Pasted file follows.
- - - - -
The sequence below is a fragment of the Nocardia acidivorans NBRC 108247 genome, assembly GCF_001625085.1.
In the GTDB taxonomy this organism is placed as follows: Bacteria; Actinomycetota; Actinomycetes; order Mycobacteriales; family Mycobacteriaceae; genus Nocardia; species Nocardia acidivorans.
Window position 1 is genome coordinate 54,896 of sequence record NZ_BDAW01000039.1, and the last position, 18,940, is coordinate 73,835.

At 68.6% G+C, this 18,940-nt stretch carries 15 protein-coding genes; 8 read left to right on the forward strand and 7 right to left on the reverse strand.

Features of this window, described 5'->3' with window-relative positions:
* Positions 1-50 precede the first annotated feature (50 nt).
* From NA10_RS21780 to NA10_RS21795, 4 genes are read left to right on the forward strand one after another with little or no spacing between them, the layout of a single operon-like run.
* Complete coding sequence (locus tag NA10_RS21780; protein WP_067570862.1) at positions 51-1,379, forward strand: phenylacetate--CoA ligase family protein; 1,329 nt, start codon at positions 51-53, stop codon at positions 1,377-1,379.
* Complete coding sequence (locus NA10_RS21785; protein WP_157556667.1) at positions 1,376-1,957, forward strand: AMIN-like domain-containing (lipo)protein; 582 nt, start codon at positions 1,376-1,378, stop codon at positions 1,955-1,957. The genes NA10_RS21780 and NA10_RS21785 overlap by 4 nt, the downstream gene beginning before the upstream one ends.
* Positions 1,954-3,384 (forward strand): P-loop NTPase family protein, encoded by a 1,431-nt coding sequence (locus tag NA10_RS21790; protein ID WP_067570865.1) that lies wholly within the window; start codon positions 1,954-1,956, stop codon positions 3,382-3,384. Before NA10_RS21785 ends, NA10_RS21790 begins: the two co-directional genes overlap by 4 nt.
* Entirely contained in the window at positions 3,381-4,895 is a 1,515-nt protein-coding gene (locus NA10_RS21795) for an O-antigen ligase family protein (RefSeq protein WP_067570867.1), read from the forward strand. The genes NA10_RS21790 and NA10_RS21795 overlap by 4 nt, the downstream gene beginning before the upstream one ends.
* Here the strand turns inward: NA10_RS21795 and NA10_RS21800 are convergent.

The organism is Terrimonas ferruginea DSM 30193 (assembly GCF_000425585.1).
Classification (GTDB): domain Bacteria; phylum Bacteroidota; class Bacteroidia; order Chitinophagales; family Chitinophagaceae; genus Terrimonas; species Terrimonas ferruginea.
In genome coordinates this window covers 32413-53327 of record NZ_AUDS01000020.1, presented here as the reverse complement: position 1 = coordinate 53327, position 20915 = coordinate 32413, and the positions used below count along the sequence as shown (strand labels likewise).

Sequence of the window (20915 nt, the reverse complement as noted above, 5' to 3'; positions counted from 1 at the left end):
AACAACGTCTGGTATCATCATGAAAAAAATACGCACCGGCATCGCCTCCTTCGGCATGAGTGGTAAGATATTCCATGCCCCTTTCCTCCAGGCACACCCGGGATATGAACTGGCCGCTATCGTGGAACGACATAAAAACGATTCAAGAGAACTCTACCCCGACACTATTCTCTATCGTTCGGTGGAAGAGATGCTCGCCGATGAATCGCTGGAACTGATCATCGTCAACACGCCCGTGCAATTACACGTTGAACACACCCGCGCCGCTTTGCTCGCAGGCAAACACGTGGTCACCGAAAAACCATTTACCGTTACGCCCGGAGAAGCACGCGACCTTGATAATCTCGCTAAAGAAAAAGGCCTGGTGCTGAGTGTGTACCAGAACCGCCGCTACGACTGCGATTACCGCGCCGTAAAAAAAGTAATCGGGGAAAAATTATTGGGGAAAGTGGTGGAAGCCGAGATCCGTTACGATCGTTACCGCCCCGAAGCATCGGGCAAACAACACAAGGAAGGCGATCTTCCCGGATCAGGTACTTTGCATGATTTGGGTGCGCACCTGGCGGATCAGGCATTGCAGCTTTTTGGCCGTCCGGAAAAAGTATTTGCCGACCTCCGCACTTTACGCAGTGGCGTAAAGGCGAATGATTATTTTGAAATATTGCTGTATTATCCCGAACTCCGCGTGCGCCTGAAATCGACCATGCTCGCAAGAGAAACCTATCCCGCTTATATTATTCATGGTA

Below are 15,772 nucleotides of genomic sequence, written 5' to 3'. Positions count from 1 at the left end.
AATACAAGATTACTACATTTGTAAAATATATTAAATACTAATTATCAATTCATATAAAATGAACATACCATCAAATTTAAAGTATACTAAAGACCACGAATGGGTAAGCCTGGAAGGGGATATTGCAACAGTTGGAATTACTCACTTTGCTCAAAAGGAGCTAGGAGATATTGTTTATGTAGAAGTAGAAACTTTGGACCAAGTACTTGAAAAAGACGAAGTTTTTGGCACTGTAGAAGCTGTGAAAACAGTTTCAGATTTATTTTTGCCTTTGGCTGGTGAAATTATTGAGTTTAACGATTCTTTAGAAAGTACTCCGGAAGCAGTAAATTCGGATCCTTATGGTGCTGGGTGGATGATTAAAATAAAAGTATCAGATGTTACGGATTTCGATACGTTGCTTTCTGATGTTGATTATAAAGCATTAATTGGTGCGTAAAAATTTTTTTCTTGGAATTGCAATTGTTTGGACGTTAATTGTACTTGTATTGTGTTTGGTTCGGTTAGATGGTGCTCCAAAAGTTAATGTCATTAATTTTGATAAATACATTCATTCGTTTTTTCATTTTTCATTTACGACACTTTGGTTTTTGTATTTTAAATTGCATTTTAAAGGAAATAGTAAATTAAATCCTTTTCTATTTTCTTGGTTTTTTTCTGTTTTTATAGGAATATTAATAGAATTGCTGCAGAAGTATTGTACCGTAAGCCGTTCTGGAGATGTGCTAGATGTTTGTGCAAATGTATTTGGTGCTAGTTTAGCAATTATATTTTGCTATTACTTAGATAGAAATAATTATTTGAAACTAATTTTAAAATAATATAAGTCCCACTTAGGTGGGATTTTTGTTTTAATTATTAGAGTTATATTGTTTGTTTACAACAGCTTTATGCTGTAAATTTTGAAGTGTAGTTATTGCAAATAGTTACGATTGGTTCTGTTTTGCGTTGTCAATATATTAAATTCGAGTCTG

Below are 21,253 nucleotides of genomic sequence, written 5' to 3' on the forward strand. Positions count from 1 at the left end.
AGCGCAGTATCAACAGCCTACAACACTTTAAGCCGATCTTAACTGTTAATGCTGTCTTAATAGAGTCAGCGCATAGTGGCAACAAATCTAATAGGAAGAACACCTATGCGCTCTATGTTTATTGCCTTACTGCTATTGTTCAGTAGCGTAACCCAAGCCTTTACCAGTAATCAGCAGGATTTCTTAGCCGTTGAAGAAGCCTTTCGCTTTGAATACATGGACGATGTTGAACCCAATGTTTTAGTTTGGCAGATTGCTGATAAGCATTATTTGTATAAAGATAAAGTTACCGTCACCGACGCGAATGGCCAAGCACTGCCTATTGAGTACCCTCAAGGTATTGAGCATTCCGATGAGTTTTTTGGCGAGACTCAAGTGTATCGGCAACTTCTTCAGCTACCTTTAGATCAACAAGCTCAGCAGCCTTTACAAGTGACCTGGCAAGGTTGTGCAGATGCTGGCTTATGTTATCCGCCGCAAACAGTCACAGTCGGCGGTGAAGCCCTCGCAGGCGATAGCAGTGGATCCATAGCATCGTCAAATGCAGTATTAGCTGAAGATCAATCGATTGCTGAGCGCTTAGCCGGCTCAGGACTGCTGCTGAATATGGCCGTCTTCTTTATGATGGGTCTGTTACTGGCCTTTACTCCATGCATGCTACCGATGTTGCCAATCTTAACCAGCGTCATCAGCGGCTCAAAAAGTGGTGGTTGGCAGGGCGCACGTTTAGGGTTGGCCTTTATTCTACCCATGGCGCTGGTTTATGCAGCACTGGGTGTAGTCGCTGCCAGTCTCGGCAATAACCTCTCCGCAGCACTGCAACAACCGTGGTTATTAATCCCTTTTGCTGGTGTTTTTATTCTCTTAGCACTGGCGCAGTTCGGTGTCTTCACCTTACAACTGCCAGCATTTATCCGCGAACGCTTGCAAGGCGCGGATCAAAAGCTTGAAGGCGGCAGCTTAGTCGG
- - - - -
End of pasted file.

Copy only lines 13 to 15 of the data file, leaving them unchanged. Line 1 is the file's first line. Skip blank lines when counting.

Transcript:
The organism is Terrimonas ferruginea DSM 30193 (assembly GCF_000425585.1).
Classification (GTDB): domain Bacteria; phylum Bacteroidota; class Bacteroidia; order Chitinophagales; family Chitinophagaceae; genus Terrimonas; species Terrimonas ferruginea.
In genome coordinates this window covers 32413-53327 of record NZ_AUDS01000020.1, presented here as the reverse complement: position 1 = coordinate 53327, position 20915 = coordinate 32413, and the positions used below count along the sequence as shown (strand labels likewise).